Today’s warmer conditions allow beetles to compress their two-year lifecycle into one, leading to higher numbers of mature beetles searching for fresh tree hosts. Once beetles hit the easy targets, they turn to healthy spruce and larch, Scotch pine, and ornamentals. Entire forests can succumb, leaving behind a serious risk of fire.
“The Kenai Peninsula is a fire-adapted environment where fire will always play a role,” says Mark Cahur, U.S. Forest Service Alaska Region hazardous fuels coordinator. “Natural ecosystems require disturbance to renew and manage themselves, which on the Kenai currently includes both fire and beetle activity.” Beetle-killed forests are open and grassy with dead fallen trees, a perfect combination to fuel hot, fast-moving fires that are difficult to control. Over the past decade, the Kenai has experienced large fires, which Cahur believes could become more common as beetles ravage Alaska’s forests. He points out, however, that “the changes brought forth through the presence of fire can be considered natural as the forest goes through its lifecycle. Fire is providing for new growth and enhanced habitat.”
Mitigation and management
Moan and Alaska’s Forest Health team conduct annual aerial detection surveys, flying over damaged forests and mapping conditions from the air. Their findings show that Southcentral’s current infestation, which began in 2016, has hit the Matanuska-Susitna valley the hardest, especially near the Susitna River. Today, over one million acres of Southcentral are experiencing beetle disturbance. As forests recover, Moan will study vegetative composition, curious to see if birch will replace spruce in some areas. While most outbreaks last five to 10 years, the current infestation could go on much longer.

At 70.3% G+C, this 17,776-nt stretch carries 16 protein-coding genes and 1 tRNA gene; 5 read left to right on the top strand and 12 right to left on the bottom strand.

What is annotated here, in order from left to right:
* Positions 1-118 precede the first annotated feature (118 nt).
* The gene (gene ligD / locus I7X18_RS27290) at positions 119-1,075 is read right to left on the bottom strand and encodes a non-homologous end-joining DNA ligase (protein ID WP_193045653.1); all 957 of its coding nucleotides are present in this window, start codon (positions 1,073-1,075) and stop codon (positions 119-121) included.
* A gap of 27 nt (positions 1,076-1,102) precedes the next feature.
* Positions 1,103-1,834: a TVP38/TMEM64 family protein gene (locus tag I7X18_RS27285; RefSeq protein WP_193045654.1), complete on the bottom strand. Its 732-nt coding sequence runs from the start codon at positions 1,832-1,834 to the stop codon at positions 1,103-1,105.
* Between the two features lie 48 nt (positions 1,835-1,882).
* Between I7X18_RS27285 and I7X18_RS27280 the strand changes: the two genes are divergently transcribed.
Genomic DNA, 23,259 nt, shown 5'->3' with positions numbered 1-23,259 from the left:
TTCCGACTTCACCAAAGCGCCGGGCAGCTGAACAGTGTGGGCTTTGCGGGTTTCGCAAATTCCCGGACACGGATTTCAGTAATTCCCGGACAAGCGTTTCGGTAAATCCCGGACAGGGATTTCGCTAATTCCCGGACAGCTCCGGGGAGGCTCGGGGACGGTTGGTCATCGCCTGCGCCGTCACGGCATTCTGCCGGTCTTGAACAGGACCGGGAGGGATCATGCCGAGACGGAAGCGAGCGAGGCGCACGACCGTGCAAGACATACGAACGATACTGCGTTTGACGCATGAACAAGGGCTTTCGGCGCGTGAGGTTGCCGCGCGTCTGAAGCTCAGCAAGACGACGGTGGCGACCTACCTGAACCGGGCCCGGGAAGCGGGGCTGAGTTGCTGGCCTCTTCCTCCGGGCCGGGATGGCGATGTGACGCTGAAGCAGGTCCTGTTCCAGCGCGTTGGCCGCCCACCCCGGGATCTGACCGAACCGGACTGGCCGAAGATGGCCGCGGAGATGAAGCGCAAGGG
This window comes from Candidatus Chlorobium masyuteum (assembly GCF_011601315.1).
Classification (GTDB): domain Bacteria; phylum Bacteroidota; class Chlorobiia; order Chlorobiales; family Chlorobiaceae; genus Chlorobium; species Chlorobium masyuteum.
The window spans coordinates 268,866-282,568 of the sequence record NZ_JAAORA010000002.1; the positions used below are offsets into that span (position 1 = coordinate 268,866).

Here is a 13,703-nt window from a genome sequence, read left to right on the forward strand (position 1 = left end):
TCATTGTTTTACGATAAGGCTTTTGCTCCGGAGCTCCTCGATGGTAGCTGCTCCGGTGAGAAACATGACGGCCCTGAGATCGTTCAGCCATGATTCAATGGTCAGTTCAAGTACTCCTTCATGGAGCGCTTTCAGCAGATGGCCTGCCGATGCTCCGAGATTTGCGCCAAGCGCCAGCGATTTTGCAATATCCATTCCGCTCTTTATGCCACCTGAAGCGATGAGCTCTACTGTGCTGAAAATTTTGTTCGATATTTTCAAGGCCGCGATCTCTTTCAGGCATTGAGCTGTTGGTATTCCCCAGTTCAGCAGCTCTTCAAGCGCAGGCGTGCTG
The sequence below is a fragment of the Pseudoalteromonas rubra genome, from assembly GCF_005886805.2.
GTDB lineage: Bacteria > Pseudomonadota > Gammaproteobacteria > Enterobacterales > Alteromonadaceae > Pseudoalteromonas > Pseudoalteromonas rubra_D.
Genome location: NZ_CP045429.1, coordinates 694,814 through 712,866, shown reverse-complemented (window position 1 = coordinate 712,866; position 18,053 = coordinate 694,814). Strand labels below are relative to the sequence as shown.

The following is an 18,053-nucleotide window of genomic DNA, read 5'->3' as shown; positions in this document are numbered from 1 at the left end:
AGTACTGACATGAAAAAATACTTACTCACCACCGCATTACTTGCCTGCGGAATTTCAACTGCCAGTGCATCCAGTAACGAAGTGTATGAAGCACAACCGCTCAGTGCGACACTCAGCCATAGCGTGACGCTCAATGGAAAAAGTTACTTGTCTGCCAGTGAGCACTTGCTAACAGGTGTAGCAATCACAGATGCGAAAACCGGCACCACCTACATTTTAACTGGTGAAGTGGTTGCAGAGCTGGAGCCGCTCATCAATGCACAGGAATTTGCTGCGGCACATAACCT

Major outbreaks are not fresh news, however. Scientists look back in time by studying dendrochronology. Reading tree rings from the past two centuries, large infestations occurred in Southcentral in the 1810s, 1870s, 1910s, and 1970s. Tree rings show these outbreaks followed a year or more of warm dry weather. Based on current evidence, Moan believes “we may have shorter intervals between outbreaks and might see more frequent outbreaks depending on host availability.”
Alaska, like much of the West, is struggling to find effective management for bark beetles. Strategies include harvesting infested trees and experimenting with semiochemicals (behavior-modifying chemicals which reduce beetle attacks). Pesticides are used to protect individual high-value trees in populated areas.
By doing what they do best — eating — spruce beetles are modifying Alaska’s forests. A drive down the Kenai Peninsula shows a blackened landscape burned by recent fires but punctuated by lush new vegetation and stands of infested trees. The coming years will see more tree mortality across Southcentral. “The landscape and viewshed are ever changing through natural disturbances, whether one week or 30 years after fire or beetles,” says Cahur. “Change will always be occurring.”